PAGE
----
Children who have JIA may need extra naps or quiet
time during the day to rest their joints and to regain their strength. JIA can
be a tiring disease, especially when symptoms flare. Some medicines used to
treat JIA may also cause tiredness.
Children are often good judges
of their need for rest. Rest doesn't have to mean a nap. Reading quietly,
watching a movie, or listening to music is fine, too. Let your child help
decide when and how much rest he or she needs.
important. But it is just as important not to rest too much. Long periods without
activity can cause your child's joints to stiffen and may eventually lead to
weakness in unused muscles. Children who don't get enough activity are at
greater risk for severe joint stiffening that results in deformities (contractures). Not being active also
increases the chance that the child will become
It is also important not to overdo activity.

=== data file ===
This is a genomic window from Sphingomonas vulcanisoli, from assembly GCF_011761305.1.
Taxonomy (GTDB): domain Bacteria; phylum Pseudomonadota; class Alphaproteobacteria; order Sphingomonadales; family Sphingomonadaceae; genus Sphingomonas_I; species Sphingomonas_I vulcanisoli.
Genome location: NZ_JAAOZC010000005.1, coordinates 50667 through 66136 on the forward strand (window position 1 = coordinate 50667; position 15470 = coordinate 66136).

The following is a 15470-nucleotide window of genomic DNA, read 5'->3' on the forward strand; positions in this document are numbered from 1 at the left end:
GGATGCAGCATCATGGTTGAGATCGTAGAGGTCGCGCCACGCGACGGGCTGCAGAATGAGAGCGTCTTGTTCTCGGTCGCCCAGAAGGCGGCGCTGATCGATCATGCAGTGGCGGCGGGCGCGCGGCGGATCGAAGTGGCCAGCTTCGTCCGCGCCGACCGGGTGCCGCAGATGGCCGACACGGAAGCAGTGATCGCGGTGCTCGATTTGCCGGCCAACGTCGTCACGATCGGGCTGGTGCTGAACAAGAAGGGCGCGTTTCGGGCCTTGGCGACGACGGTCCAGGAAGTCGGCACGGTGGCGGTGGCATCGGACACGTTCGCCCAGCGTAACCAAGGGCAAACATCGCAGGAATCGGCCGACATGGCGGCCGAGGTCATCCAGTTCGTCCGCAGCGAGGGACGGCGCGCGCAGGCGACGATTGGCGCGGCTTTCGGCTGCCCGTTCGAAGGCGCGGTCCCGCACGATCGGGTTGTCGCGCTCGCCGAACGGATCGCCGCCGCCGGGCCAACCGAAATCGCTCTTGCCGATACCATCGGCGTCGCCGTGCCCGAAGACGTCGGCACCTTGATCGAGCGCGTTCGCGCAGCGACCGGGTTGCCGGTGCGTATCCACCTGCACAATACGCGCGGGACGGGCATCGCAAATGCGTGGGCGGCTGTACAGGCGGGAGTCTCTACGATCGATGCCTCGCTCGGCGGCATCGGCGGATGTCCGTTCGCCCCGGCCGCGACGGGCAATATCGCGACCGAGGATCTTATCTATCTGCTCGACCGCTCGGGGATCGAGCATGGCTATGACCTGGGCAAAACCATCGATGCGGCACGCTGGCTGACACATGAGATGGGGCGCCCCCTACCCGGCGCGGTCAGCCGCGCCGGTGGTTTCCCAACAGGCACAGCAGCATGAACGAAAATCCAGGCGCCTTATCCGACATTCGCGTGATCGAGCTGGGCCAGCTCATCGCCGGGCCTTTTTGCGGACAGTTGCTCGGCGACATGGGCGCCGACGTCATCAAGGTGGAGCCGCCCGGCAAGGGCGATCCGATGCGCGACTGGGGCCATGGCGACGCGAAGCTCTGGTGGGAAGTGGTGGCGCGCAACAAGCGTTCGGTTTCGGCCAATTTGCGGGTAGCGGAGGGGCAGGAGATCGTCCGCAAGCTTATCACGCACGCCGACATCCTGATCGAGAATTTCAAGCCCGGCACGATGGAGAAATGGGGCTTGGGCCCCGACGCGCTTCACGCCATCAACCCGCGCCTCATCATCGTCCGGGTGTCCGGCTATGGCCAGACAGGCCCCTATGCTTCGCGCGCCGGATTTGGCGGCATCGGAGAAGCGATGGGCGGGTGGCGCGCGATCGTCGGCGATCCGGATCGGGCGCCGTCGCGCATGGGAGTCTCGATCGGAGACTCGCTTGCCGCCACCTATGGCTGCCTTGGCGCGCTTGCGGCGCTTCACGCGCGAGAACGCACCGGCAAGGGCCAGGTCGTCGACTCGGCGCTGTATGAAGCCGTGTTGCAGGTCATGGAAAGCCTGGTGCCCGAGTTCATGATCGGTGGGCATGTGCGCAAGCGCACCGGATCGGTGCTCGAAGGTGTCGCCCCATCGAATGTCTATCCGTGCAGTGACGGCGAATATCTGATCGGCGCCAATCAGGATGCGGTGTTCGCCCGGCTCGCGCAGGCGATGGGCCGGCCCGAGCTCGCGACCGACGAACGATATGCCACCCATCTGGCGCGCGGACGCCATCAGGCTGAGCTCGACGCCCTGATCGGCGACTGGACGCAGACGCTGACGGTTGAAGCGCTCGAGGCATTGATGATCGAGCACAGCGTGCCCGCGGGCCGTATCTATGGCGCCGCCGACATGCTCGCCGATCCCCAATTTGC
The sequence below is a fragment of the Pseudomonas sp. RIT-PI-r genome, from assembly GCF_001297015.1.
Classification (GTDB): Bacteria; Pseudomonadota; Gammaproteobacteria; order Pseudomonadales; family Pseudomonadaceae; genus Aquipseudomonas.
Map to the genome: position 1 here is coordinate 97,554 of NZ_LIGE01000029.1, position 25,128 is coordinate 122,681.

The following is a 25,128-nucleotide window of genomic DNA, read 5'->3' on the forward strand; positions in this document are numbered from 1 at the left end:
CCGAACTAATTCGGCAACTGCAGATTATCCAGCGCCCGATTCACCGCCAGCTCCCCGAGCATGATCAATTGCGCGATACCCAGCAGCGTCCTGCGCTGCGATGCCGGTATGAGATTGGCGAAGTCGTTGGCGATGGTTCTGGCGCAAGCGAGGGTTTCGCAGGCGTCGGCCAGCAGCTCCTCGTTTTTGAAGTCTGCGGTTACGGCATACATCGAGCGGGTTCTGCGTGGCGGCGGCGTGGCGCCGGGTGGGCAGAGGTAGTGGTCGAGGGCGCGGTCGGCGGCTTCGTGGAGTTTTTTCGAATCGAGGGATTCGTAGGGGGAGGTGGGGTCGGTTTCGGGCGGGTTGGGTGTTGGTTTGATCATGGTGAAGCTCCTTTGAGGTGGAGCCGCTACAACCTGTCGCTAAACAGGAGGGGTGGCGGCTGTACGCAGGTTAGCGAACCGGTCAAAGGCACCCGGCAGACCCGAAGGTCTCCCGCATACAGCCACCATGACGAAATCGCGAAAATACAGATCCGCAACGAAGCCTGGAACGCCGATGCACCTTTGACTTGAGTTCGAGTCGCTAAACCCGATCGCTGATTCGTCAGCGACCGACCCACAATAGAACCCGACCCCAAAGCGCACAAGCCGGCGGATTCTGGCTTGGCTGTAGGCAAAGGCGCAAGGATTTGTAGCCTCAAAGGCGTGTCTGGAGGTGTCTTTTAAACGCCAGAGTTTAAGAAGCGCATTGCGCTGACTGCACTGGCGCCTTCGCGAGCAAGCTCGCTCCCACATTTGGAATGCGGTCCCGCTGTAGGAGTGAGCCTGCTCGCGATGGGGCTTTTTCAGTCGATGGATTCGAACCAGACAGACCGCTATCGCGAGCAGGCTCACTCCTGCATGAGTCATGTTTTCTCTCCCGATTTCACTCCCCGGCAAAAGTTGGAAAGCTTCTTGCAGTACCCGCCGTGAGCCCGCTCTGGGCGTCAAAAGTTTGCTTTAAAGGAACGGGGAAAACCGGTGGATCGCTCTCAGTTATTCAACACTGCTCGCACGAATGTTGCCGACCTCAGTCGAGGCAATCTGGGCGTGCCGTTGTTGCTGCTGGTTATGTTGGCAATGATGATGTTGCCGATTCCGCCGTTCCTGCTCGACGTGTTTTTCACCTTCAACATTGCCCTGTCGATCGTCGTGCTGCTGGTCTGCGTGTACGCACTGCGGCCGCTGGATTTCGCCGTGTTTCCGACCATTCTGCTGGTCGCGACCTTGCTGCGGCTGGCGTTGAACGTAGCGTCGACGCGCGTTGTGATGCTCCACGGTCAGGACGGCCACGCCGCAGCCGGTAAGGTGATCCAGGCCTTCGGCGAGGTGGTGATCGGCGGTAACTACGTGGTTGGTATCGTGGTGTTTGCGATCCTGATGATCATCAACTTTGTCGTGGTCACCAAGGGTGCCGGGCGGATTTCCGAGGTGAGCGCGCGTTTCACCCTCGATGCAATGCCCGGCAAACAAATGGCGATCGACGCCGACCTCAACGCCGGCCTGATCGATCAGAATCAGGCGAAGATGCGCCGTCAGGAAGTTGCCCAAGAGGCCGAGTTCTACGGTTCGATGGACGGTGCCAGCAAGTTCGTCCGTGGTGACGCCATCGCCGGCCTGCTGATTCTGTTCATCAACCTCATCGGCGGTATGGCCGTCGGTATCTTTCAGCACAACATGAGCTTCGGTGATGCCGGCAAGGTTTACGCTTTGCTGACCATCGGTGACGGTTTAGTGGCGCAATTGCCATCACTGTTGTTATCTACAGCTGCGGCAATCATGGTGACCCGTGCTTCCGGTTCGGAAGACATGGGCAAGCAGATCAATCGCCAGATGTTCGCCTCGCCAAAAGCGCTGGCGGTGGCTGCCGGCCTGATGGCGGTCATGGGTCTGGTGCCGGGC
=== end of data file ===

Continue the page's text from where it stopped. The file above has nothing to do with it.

Children often want to participate in activities with their friends and don't think about how they will feel the next day. Activity that causes pain or
stiffness the following day is too much. That activity should be modified if
tried again. For example, the child may play for a shorter time or play with
In this article
This information is produced and provided by the National
Institute (NCI). The information in this topic may have changed since it was written. For the most current information, contact the National
Institute via the Internet web site at http://
.gov or call 1-800-4-CANCER.
WebMD Medical Reference from Healthwise
June 05, 2012
This information is not intended to replace the advice of a doctor.
Healthwise disclaims any liability for the decisions you make based on this